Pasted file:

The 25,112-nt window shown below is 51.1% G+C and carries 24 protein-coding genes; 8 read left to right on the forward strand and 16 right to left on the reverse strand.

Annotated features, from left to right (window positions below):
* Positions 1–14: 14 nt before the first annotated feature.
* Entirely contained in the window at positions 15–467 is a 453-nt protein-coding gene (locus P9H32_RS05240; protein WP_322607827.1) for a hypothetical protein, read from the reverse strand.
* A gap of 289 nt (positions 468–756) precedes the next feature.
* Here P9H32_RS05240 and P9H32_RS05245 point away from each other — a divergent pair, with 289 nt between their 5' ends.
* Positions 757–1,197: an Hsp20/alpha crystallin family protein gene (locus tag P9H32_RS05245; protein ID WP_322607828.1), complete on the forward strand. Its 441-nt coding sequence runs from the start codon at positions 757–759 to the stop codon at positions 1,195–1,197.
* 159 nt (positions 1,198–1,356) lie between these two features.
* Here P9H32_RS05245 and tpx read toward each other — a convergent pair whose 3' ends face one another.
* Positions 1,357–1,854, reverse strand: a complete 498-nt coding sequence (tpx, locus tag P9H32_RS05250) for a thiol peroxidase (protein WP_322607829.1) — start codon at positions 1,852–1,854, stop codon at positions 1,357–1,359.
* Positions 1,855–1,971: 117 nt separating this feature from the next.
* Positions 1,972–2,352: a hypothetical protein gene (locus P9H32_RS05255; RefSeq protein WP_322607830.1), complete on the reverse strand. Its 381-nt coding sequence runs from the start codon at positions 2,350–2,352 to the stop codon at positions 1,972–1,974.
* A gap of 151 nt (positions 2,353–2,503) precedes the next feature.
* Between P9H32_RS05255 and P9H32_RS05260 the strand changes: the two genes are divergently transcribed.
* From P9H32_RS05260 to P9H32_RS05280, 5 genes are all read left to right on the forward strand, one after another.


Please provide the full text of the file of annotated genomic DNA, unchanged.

The 25,112-nt window shown below is 51.1% G+C and carries 24 protein-coding genes; 8 read left to right on the forward strand and 16 right to left on the reverse strand.

Annotated features, from left to right (window positions below):
* Positions 1–14: 14 nt before the first annotated feature.
* Entirely contained in the window at positions 15–467 is a 453-nt protein-coding gene (locus P9H32_RS05240; protein WP_322607827.1) for a hypothetical protein, read from the reverse strand.
* A gap of 289 nt (positions 468–756) precedes the next feature.
* Here P9H32_RS05240 and P9H32_RS05245 point away from each other — a divergent pair, with 289 nt between their 5' ends.
* Positions 757–1,197: an Hsp20/alpha crystallin family protein gene (locus tag P9H32_RS05245; protein ID WP_322607828.1), complete on the forward strand. Its 441-nt coding sequence runs from the start codon at positions 757–759 to the stop codon at positions 1,195–1,197.
* 159 nt (positions 1,198–1,356) lie between these two features.
* Here P9H32_RS05245 and tpx read toward each other — a convergent pair whose 3' ends face one another.
* Positions 1,357–1,854, reverse strand: a complete 498-nt coding sequence (tpx, locus tag P9H32_RS05250) for a thiol peroxidase (protein WP_322607829.1) — start codon at positions 1,852–1,854, stop codon at positions 1,357–1,359.
* Positions 1,855–1,971: 117 nt separating this feature from the next.
* Positions 1,972–2,352: a hypothetical protein gene (locus P9H32_RS05255; RefSeq protein WP_322607830.1), complete on the reverse strand. Its 381-nt coding sequence runs from the start codon at positions 2,350–2,352 to the stop codon at positions 1,972–1,974.
* A gap of 151 nt (positions 2,353–2,503) precedes the next feature.
* Between P9H32_RS05255 and P9H32_RS05260 the strand changes: the two genes are divergently transcribed.
* From P9H32_RS05260 to P9H32_RS05280, 5 genes are all read left to right on the forward strand, one after another.